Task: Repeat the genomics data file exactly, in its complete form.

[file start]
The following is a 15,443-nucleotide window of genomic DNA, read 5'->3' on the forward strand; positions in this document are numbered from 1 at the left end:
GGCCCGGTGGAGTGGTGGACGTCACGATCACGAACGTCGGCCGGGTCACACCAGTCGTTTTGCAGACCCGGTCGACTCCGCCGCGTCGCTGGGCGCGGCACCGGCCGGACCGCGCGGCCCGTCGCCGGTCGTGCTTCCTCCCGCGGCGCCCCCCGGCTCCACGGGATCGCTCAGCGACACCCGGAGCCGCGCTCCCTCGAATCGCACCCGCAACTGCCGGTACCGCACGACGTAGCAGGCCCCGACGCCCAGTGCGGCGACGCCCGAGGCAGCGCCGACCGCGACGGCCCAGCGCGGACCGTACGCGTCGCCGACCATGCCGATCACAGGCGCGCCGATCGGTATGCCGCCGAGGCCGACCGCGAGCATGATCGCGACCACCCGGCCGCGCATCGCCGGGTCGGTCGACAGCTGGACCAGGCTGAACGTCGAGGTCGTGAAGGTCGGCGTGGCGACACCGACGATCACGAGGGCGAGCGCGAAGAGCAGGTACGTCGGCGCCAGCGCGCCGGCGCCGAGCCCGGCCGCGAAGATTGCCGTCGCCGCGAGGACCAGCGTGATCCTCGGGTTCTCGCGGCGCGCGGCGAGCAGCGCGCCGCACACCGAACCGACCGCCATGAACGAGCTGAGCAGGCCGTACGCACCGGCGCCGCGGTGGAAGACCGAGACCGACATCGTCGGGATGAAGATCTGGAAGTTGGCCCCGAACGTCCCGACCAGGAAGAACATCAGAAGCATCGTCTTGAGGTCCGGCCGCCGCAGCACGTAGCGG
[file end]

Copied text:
The following is a 15,443-nucleotide window of genomic DNA, read 5'->3' on the forward strand; positions in this document are numbered from 1 at the left end:
GGCCCGGTGGAGTGGTGGACGTCACGATCACGAACGTCGGCCGGGTCACACCAGTCGTTTTGCAGACCCGGTCGACTCCGCCGCGTCGCTGGGCGCGGCACCGGCCGGACCGCGCGGCCCGTCGCCGGTCGTGCTTCCTCCCGCGGCGCCCCCCGGCTCCACGGGATCGCTCAGCGACACCCGGAGCCGCGCTCCCTCGAATCGCACCCGCAACTGCCGGTACCGCACGACGTAGCAGGCCCCGACGCCCAGTGCGGCGACGCCCGAGGCAGCGCCGACCGCGACGGCCCAGCGCGGACCGTACGCGTCGCCGACCATGCCGATCACAGGCGCGCCGATCGGTATGCCGCCGAGGCCGACCGCGAGCATGATCGCGACCACCCGGCCGCGCATCGCCGGGTCGGTCGACAGCTGGACCAGGCTGAACGTCGAGGTCGTGAAGGTCGGCGTGGCGACACCGACGATCACGAGGGCGAGCGCGAAGAGCAGGTACGTCGGCGCCAGCGCGCCGGCGCCGAGCCCGGCCGCGAAGATTGCCGTCGCCGCGAGGACCAGCGTGATCCTCGGGTTCTCGCGGCGCGCGGCGAGCAGCGCGCCGCACACCGAACCGACCGCCATGAACGAGCTGAGCAGGCCGTACGCACCGGCGCCGCGGTGGAAGACCGAGACCGACATCGTCGGGATGAAGATCTGGAAGTTGGCCCCGAACGTCCCGACCAGGAAGAACATCAGAAGCATCGTCTTGAGGTCCGGCCGCCGCAGCACGTAGCGG